In Fall 2005, Mars will come nearly as close to Earth as it did two years ago; in some ways, this passage will provide better views than the last one. However, given the rather poor image quality available to us in Kapiolani Park, we do not expect to be able to resolve surface details. We give some information just in case a miracle happens and we can enjoy a few seconds of excellent "seeing". Be assured, anyway, that by looking into the website "Solar system simulator" (see below) you can inspect an image of Mars far better than what can be seen using any ground-based telescope on our planet.
The table below provides simulated images and other data for Mars every Thursday from late October through the end of the semester. Each date links to an image showing how Mars will look at 21:30 HT (9:30 pm). The diameter column gives the angular diameter of the planet. The longitude column indicates what part of Mars will be facing the Earth. The final column lists some surface features which may be visible.
Mars rotates on its axis once every 24 hours and 37 minutes, so in one week it makes 6.82 rotations. Thus, if we observe Mars every week at the same time, we will see a somewhat different part of Mars each week; the surface features which are facing directly toward the Earth one week will appear toward the edge of the planet's disk the next week. By observing Mars every week for five weeks or more, we will get a chance to see every part of the Martian globe.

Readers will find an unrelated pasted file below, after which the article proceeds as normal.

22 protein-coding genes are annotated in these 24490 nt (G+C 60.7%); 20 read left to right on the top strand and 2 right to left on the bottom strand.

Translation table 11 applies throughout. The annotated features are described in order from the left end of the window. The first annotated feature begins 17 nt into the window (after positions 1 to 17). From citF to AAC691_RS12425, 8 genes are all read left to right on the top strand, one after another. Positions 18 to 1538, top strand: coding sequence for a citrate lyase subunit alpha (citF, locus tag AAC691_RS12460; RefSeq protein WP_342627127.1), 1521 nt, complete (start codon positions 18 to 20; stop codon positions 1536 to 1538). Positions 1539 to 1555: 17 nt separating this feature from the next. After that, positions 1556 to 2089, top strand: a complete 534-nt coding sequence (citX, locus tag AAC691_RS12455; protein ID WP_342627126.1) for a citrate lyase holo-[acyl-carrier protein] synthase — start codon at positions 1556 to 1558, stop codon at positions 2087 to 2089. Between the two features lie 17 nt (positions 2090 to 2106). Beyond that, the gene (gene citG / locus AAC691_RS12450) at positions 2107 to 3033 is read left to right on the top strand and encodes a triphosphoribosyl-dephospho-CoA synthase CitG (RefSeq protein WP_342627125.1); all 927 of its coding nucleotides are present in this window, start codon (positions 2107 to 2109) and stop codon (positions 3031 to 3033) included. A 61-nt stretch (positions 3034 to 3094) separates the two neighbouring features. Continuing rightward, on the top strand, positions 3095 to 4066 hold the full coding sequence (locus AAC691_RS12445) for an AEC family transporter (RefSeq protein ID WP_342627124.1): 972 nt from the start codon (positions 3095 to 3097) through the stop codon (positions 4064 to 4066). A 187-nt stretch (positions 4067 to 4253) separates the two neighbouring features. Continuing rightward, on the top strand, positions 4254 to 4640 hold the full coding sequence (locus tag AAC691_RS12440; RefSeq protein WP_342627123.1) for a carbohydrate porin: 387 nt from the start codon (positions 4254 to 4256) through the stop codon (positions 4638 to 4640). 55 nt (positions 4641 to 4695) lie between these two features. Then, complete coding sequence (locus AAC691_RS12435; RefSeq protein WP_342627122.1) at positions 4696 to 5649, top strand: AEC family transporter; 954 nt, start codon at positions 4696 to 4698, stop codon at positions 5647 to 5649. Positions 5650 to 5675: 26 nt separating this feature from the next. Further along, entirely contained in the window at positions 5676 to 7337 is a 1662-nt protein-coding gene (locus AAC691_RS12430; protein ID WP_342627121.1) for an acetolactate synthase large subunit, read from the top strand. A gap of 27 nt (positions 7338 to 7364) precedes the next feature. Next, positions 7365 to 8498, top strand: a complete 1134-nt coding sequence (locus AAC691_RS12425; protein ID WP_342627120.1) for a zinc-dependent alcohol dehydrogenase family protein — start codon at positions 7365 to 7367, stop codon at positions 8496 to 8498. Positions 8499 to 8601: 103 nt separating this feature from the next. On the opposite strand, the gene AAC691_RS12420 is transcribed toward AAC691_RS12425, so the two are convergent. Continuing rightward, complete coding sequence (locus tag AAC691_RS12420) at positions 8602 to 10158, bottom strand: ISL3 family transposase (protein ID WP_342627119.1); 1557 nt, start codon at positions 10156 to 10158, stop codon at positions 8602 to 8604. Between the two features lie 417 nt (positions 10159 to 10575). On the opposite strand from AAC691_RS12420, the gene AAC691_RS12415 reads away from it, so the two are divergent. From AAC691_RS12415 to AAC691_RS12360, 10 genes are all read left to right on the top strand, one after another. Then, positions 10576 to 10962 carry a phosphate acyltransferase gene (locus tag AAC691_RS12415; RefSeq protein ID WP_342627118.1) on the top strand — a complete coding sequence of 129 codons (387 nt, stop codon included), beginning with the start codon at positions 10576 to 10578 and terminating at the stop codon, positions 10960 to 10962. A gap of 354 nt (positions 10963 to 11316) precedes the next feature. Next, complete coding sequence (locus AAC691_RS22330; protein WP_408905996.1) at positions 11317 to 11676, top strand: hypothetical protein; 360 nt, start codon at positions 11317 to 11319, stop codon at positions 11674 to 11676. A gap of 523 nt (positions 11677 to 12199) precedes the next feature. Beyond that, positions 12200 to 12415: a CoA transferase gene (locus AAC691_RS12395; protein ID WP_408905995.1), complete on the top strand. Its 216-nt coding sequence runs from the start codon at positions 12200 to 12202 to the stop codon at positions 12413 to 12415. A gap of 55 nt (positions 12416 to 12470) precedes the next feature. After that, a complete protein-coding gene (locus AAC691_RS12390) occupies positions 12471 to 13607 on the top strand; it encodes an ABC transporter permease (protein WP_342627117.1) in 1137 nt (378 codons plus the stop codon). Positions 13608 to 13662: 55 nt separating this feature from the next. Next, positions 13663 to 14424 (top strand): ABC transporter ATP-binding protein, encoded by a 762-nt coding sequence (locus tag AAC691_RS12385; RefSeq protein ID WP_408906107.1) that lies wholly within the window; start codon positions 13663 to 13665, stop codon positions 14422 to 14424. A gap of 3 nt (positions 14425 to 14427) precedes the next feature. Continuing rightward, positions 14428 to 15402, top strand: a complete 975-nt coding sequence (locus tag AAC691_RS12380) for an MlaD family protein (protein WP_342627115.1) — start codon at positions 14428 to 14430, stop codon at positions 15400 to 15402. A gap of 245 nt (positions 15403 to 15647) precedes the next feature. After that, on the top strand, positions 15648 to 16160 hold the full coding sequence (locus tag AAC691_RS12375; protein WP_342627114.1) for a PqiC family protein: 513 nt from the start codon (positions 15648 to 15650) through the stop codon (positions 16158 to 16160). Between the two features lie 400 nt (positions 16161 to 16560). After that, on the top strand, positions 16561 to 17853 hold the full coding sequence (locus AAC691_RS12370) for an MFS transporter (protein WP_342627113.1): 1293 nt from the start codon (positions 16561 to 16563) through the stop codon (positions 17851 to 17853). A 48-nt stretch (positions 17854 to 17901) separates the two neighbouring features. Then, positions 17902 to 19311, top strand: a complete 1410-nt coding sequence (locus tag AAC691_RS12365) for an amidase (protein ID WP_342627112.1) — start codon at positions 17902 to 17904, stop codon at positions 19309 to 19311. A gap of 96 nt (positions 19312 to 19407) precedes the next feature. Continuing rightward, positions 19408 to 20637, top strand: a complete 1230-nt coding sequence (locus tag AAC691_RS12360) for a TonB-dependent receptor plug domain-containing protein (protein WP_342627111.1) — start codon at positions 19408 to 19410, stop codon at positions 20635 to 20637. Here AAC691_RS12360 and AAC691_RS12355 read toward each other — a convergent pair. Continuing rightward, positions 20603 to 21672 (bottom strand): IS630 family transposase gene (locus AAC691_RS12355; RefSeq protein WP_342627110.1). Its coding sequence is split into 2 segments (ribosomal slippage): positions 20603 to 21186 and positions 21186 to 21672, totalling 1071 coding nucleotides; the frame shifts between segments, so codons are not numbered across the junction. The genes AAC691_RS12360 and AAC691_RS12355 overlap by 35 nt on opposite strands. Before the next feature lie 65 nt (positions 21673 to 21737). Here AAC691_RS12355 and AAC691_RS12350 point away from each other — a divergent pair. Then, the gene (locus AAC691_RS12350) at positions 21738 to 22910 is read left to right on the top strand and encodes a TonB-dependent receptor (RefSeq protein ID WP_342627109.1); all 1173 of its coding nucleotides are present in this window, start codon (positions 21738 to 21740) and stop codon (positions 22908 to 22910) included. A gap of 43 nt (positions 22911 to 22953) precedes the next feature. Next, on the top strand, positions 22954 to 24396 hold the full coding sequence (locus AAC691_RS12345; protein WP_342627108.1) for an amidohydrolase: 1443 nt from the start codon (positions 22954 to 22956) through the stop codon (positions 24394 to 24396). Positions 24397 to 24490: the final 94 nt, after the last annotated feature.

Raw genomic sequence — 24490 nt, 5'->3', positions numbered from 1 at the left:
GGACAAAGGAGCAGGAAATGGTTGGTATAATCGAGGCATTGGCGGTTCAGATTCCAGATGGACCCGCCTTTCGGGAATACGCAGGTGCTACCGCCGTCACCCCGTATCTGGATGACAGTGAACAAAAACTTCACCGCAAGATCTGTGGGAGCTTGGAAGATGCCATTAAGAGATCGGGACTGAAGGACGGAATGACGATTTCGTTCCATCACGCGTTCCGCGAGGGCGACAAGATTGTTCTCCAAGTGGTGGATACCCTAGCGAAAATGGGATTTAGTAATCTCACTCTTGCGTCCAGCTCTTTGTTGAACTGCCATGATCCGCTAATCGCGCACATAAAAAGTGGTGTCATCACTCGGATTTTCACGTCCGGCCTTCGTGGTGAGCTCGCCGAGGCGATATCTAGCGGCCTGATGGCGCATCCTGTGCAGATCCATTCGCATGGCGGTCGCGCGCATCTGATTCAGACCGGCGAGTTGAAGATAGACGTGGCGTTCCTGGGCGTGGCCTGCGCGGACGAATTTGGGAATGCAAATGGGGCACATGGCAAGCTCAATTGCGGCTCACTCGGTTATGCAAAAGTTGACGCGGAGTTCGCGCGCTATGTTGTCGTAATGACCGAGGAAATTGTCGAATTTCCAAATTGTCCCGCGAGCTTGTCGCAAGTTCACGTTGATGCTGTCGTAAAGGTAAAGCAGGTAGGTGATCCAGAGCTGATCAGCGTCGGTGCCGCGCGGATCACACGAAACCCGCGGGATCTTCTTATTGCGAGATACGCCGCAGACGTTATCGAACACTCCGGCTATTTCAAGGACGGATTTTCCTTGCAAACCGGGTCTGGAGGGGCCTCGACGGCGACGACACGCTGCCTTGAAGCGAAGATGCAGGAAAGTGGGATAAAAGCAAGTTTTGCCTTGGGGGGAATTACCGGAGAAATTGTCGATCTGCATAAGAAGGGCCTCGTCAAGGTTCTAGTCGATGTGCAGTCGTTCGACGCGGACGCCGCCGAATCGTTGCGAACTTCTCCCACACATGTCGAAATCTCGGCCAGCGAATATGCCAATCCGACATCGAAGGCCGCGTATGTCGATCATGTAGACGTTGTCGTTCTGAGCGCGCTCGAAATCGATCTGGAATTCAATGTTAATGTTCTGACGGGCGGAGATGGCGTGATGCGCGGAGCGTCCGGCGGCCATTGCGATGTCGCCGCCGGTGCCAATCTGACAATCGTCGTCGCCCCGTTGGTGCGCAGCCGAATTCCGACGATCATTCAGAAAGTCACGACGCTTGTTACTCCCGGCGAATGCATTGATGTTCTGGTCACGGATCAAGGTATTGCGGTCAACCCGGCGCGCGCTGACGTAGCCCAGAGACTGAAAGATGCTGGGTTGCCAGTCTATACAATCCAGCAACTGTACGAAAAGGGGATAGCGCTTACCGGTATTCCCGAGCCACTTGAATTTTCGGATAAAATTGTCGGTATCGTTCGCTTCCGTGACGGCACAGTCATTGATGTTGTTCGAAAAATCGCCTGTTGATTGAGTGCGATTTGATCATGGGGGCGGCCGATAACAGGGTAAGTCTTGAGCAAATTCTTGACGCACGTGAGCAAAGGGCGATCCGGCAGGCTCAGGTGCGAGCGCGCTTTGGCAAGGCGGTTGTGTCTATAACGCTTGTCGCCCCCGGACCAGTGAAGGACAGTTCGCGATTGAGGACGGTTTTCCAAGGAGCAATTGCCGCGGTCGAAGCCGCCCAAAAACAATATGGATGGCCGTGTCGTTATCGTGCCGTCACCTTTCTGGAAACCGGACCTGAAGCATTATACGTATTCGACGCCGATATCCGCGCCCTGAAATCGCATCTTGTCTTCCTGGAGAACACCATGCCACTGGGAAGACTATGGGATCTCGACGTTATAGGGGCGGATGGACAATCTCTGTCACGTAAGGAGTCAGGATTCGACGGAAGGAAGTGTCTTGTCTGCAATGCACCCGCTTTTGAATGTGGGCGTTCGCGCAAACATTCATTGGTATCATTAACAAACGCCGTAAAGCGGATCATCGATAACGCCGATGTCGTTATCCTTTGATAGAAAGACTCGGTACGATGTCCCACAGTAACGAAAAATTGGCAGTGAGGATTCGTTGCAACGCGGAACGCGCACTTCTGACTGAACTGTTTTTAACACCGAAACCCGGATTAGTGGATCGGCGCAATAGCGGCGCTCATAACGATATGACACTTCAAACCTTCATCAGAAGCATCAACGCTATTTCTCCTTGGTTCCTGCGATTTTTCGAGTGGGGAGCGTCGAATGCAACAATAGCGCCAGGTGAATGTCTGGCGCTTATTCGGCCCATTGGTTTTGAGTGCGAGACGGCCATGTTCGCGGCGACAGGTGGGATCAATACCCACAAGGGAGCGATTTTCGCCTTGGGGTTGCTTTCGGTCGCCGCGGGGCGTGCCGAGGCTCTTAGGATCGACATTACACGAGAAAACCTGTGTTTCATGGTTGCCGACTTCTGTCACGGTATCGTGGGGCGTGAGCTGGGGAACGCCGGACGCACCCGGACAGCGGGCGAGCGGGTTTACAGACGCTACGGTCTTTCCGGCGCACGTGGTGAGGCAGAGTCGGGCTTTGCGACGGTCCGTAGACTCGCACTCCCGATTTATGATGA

A conditioning factor is the weather, both here and on Mars itself. Dust storms occasionally occur on Mars; in extreme cases, they can obscure the entire surface of the planet for weeks on end.
|10/27/05||20.1||349||Sinus Meridiani, Sinus Sabaeus|
|11/03/05||20.1||287||Syrtis Major, Hellas|
|11/24/05||17.8||101||M. Sirenum, Solius Lacus|
|12/01/05||16.7||38||Mare Erythraeum, Mare Acidalium|
|12/08/05||15.5||335||Sinus Meridiani, Sinus Sabaeus|
Animation showing Mars as seen from the Earth each night from 07/31/05 to 12/30/05 at 21:00 HT (08/01/05 to 12/31/05 at 07:00 UT). This animation shows one frame per day; Mars completes slightly less than one revolution between frames and thus appears to rotate backwards. Generated using NASA's Solar System Simulator.
Resources for amateur and professional observers. Has links to ongoing observing projects.
Roberto H. Méndez
Last modified: October 24, 2005